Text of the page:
"You!" Anselm pointed a finger at him, and the man gaped. "Do you know what I would have done for you? For all of you!" His hand swept out over the crowd. "I would have made you a great empire!" He seemed to float in the red rippling heat. "Hamelin would have been my capital. One of you"—he squinted through the fire to scan the crowd—"one of you would have been my queen! And, master, I would have given you the crown. If you had been honest enough to admit you wanted it!"

The man with the bucket jumped up from the hole, and in the same moment, part of the wall between his roof and Anselm's collapsed. The roof warped, fire gushing from the wound. The man with the bucket fled, other firefighters scrambled from homes on both sides, and still Anselm swayed above the flames.

"Children!" he screamed. "You are all just foolish children!"

He crouched and, as dozens of voices screamed, he sprang into the yawning fire.

"Anselm!" the Pipelord yelled, and he ran towards the upward-streaming flames.

I saw him, small against the wash of fire, and I ran after him.

The wind whipped around us, sucking us to the red mouth of the house, and the flame beat us back. My skin went tight with the heat, but I plunged ahead and grabbed the end of the Pipelord's cloak just as he would have run through the glowing door.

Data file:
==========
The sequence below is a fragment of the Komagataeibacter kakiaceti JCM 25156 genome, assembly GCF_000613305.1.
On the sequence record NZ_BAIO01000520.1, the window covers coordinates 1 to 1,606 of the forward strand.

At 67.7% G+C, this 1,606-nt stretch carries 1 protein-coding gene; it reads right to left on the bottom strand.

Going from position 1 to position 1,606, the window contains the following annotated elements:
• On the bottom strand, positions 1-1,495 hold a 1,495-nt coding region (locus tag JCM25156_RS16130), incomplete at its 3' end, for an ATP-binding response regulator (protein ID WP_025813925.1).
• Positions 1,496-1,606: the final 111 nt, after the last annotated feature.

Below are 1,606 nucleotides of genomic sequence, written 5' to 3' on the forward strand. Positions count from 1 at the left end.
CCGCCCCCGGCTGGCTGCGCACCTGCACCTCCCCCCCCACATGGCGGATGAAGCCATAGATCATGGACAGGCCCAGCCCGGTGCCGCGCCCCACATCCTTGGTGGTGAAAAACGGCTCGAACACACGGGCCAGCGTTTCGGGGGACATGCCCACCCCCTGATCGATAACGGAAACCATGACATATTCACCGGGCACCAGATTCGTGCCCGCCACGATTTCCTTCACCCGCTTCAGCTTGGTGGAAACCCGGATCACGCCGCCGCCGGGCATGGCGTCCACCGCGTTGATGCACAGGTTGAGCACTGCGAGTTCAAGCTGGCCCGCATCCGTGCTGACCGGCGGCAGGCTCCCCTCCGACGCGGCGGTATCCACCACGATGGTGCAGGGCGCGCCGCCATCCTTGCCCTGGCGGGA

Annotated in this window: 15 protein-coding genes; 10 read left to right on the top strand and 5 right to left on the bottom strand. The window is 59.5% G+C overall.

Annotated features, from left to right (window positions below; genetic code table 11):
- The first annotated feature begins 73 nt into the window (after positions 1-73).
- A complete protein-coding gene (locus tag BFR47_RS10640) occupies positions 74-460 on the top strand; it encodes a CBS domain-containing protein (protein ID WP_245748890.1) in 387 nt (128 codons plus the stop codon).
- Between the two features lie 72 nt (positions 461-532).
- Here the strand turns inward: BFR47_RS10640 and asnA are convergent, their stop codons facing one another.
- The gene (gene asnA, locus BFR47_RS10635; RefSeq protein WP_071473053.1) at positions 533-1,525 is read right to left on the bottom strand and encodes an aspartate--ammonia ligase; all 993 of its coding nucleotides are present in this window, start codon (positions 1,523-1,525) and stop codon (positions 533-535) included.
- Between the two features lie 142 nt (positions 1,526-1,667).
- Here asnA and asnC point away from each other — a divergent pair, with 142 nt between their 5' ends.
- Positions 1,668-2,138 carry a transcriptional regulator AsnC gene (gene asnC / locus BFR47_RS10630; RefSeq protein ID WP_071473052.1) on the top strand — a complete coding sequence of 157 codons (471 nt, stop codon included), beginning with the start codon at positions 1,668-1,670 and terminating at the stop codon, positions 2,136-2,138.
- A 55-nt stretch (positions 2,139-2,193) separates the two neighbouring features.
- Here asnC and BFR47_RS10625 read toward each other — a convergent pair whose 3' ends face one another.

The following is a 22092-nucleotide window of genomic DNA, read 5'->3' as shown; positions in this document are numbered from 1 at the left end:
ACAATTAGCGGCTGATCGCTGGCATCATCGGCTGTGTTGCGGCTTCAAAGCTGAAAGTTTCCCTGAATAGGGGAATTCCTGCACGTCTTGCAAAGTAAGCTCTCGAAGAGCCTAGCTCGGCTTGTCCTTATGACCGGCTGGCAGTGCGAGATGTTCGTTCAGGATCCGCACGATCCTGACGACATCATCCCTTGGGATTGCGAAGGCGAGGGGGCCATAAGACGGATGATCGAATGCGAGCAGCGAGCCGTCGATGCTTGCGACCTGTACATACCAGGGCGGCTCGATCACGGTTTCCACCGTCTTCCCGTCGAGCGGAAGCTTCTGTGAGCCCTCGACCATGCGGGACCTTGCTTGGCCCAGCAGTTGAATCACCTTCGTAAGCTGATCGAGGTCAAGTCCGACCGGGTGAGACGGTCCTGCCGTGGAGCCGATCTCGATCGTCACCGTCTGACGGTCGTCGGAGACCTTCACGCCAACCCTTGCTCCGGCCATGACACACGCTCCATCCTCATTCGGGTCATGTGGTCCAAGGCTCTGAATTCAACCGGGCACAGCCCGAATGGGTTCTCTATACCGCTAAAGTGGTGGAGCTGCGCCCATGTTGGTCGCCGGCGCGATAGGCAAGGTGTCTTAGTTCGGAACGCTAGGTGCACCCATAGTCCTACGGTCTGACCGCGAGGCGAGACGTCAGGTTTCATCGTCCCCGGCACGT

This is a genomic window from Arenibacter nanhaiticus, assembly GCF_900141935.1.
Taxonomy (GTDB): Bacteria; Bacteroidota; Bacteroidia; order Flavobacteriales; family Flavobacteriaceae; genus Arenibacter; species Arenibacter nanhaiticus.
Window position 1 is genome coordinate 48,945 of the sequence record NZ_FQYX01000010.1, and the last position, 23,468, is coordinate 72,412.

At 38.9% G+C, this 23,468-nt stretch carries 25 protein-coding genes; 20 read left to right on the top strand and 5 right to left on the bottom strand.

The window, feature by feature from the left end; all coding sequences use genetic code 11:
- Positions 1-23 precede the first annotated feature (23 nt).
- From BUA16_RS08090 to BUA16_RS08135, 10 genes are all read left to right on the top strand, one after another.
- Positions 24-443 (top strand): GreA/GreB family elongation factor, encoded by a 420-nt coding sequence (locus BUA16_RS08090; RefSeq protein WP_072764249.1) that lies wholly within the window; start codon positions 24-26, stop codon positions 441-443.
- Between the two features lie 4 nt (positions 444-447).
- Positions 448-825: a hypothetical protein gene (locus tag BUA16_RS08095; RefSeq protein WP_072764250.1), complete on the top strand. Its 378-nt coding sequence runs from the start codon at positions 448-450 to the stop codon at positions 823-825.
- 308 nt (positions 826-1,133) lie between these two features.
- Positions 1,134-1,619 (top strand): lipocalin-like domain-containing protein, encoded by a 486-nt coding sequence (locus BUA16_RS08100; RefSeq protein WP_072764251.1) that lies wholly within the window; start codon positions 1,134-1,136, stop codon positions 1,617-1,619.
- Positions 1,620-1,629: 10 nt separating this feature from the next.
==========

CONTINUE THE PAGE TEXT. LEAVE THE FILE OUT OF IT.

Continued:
He pulled against me. I fell to my knees and clung to his cloak, wrapping my whole body around it. I felt the cloak go slack.

"My lord," a piper was shouting, "Karl will look for him from the other side. Please, get away from the fire."

The blaze roared, and the draft lashed the Pipelord's hair about his face. He lifted me to my feet.

We trudged from the house with the crowd spinning around us, the roof of the house breaking and spilling. At last the pipers came and told the Pipelord there was nothing alive in the house. He nodded, and one of the pipers played a tune in a minor key. The fire swept out of the house toward us, but gasped out at the last moment, leaving the rubble crusted with frost.

They called my master. With his hand on my shoulder he walked into the shell of the first floor. There lay the body, a boy-shaped lump like charcoal, covered with fine, white frost. I thought I would be sick.

The Pipelord kneeled in the rubble and ashes and put his hand on the charcoal forehead. "Good-bye, Anselm," he said. He nodded to the men, who carried the body away on a cloth stretched between them.

He looked up at me out of a weary face and said, "He was my last apprentice."